Marooned in Realtime
In this taut thriller, a Hugo finalist for Best Novel, nobody knows why there are only three hundred humans left alive on the Earth fifty million years from now. Opinion is fiercely divided on whether to settle in and plant the seed of mankind anew, or to continue using high-energy stasis fields, or “bobbles,” in venturing into the future. When somebody is murdered, it’s obvious someone has a secret he or she is willing to kill to preserve.The murder intensifies the rift between the two factions, threatening the survival of the human race. It’s up to 21st century detective Wil Brierson, the only cop left in the world, to find the culprit, a diabolical fiend whose lust for power could cause the utter extinction of man.
Filled with excitement and adventure, Vinge’s tense SF puzzler will satisfy readers with its sense of wonder and engaging characters, one of whom is a murderer with a unique modus operandi.
Barnes and Noble
Marooned in Realtime, Vernor Vinge’s Hugo Award–nominated sequel to his 1984 classic The Peace War, is equal parts murder mystery and hard science fiction adventure that takes place 50 million years in the future as the last remnants of human civilization battle extinction—and each other.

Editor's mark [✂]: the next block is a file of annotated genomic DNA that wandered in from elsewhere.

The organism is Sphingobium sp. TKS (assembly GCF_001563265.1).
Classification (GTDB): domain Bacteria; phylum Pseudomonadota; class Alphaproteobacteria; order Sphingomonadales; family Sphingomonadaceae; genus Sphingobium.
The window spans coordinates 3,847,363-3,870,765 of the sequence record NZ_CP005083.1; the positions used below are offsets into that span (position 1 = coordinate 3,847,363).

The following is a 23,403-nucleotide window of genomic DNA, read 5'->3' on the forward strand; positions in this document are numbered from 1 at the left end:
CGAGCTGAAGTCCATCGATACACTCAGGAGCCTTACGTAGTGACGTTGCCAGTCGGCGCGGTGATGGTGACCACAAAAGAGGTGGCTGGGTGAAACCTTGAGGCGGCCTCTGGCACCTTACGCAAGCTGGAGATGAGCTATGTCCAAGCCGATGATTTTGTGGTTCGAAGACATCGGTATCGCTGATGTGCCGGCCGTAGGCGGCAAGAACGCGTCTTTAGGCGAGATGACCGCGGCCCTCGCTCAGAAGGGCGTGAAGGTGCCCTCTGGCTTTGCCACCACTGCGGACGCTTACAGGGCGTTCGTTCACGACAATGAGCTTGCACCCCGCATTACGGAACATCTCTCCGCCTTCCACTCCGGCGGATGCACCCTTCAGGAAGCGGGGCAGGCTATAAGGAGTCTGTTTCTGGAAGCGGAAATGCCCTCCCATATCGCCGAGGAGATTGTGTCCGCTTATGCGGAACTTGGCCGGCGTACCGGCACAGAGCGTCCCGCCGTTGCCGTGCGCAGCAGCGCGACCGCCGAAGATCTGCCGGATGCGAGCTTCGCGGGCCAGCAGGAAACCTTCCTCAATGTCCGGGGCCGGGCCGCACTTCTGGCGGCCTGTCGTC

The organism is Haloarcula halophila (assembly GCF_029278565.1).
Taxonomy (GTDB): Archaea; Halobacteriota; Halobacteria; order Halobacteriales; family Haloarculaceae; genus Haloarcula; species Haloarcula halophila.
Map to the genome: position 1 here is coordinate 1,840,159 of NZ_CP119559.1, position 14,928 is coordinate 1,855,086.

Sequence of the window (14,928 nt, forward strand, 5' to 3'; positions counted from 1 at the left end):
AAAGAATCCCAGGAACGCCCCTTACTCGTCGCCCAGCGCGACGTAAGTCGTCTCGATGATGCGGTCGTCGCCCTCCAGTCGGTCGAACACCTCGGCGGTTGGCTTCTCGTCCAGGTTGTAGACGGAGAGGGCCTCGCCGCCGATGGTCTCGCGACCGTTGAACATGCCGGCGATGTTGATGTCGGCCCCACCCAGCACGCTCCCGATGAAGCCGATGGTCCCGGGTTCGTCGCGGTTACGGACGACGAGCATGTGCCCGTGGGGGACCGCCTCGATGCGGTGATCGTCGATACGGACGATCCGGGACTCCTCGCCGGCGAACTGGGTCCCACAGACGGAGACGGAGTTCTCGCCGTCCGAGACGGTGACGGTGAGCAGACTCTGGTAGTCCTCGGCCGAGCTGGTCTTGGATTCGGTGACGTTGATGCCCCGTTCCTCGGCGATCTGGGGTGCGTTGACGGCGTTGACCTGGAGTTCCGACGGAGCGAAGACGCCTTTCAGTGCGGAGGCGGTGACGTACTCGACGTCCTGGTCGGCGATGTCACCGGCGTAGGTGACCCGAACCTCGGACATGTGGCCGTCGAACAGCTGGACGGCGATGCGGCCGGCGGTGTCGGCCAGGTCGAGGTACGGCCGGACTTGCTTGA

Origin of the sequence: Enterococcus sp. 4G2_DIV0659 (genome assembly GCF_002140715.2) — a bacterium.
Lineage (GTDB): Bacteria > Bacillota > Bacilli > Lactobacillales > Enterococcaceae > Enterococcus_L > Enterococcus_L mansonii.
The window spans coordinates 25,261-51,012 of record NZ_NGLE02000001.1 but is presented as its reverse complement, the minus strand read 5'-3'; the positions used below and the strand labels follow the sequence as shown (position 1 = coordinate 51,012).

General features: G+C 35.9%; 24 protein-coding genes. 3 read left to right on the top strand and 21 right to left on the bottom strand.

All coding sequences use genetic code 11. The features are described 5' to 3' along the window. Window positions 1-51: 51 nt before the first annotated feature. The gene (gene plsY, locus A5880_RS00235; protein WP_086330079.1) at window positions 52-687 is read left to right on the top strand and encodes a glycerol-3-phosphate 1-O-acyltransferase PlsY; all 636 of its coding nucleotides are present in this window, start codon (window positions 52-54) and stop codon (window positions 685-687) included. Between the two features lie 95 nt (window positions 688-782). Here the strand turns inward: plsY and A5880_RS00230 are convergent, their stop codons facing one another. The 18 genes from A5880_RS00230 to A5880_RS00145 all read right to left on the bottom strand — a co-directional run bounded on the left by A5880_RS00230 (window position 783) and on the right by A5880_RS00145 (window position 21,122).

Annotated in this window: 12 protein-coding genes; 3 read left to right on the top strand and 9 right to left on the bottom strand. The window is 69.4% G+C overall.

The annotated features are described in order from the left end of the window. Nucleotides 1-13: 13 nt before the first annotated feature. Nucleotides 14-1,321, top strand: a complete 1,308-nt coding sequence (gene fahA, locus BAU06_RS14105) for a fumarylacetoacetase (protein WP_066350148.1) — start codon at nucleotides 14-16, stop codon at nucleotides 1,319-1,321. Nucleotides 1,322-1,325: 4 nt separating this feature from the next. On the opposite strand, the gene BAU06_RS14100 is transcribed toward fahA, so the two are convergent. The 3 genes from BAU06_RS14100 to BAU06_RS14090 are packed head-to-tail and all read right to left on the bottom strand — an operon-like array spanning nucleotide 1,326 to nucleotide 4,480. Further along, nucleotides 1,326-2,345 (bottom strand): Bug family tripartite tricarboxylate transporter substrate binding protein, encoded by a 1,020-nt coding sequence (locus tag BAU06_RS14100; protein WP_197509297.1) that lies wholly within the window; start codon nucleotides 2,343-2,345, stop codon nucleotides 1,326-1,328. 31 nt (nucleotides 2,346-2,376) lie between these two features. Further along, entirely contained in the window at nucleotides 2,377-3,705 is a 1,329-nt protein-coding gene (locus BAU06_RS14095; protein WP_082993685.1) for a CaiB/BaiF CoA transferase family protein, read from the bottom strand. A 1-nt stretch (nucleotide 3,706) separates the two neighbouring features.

Like The Peace War, the major plotlines of Marooned in Realtime revolve around bobbles—impenetrable force fields that can separate small areas of space from the normal universe. Fifty million years after the events in The Peace War, small groups of humans have survived by bobbling themselves in stasis for hundreds of thousands of years at a time. With less than 300 humans left alive and invaluable high-tech devices inevitably breaking down, a long-term plan must be implemented to ensure humankind’s survival. Those who remain alive, however, are bitterly divided. When one of the leading planners, Marta Korolev, is cruelly murdered (she is left alone in realtime while everyone else spends centuries in stasis), a former police officer must somehow figure out who the culprit is before the human race is wiped out forever.
Fans of Vinge’s later works—like the Hugo Award–winning novels A Fire upon the Deep and A Deepness in the Sky—who have yet to read Marooned in Realtime may be surprised that numerous publications have called the 1986 sequel to The Peace War his best work. Compelling, thought provoking, and visually breathtaking, this masterwork of imagination is a must-read for all who call themselves fans of science fiction. —Paul Goat Allen